When a website has to syndicate a list of items which is frequently updated, it can place an xml document conforming to certain standards where these items are kept (usually only the last ones published, and with a shortened description in place of the content to keep the document lean). The typical formats used are Atom and Rss, and since the main feed aggregators supports both they are somewhat equivalent.
The list of items can be everything: Invisible to the eye, this blog, publishes a feed for the new posts and for the comments; Wikipedia publishes the list of changes to a page; Twitter the list of an user updates.
Feeds are normally generated by a server-side script, in my case the same that manages blog posts; it can derive feed fields (title, text, url) from the posts table in the database. When a feed is in place, the tedious process of open the main page to check if new articles have been published is standardized and can be automatically done by a program or a web application for us.
The last step is to take advantage of autodiscovery: placing a special link tag in the head section of html documents can link to a xml feed which will be displayed by browsers as available for subscribing. In Firefox, for instance, a small icon appears in the location bar where a feed exists as an alternate version of a page content.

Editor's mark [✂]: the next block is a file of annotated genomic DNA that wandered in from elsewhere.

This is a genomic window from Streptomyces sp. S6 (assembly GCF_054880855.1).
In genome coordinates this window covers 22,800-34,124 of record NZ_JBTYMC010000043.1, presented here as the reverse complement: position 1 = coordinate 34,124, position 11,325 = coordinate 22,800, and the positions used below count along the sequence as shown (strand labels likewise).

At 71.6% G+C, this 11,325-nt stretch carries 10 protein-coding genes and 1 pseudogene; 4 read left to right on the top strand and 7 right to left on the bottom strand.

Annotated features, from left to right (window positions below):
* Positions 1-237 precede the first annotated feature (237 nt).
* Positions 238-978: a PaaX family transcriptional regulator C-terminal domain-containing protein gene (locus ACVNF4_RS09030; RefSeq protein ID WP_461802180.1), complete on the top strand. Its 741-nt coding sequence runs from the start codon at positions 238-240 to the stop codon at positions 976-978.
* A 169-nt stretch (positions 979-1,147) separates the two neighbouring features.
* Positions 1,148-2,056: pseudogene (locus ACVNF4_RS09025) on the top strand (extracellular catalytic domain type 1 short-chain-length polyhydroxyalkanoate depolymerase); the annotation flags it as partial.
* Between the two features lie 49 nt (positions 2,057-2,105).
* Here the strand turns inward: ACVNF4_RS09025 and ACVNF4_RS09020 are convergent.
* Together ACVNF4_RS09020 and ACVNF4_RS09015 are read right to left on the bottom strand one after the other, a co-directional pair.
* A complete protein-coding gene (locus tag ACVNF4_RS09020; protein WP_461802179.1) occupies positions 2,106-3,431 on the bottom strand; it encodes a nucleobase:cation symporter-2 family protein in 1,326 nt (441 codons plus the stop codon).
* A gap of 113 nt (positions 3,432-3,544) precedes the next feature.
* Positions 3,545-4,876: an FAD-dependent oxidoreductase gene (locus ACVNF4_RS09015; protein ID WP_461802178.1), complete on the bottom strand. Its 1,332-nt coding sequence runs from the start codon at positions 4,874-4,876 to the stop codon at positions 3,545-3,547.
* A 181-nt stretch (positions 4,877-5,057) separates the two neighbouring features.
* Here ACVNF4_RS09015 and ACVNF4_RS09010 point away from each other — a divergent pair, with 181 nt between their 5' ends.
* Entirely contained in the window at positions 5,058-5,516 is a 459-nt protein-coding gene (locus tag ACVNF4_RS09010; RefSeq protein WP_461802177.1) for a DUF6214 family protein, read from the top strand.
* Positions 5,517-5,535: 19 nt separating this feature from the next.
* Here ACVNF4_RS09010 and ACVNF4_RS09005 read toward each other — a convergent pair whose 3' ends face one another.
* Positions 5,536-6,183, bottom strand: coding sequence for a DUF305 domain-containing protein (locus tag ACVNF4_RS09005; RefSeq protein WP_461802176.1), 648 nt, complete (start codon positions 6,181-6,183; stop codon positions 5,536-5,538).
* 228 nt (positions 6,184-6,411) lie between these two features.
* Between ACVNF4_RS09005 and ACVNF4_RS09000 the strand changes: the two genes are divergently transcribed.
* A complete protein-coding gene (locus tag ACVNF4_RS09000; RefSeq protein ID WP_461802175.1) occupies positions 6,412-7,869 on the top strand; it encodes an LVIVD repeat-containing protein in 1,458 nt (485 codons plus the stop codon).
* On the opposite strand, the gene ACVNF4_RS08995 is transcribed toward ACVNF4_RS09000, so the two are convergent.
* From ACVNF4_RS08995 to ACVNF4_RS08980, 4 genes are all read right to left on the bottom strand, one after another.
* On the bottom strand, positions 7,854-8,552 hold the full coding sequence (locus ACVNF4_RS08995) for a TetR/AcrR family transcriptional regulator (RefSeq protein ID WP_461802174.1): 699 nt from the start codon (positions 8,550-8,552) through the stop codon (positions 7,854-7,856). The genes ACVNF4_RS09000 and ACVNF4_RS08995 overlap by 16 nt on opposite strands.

On the other side, feed aggregators manage a list of feeds you subscribed to. When you discover a feed, you can put the url in a program or web application that will check periodically, every few hours, the feed for you.
Every time the aggregator gathers data from feeds, it lists the new items that you have not already read and organizes them as you like. When you want to check your list of 100 preferred blogs for new content, the only action needed on your side is to open Google Reader and see the list of new articles. Every post has a globally unique url which act as a primary key.
I prefer web application for aggregating data since they mantain the list of current unread items in every machine where I'm viewing them. Ideally, they can also do only one ping for every feed even if thousands of users are subscribed: they are the Blackboard of this pattern.
In a real publish/subscribe system the websites should notify the aggregator of new items, but the http technology is limited and the inverse process happens to emulate a push style. However, some extension to this mechanism is in development.
Wrapping and mashups
Once a standardized way to let content flow such as xml feeds has been developed, new ideas come up and xml is a pillar of web 2.0:
- FeedBurner is a wrapping service that envelopes a feed giving you a nice, short url: then you can link in your pages the FeedBurner version and gain automatic statistics and optional reformatting, and also embellishment of the syndicated data when viewed in-browser (with links and buttons to pass the feed to the most famous web based aggregators).
- A mashup is an application that combines external sources of content and provides a unique view of them. For instance if you are a fan of php, you can subscribe to a feed of a php mashup which publishes the best php articles it finds scanning thousands of feeds around the web, filtering out the bad choices.
And if you do not have a feed aggregator yet, check out Google Reader.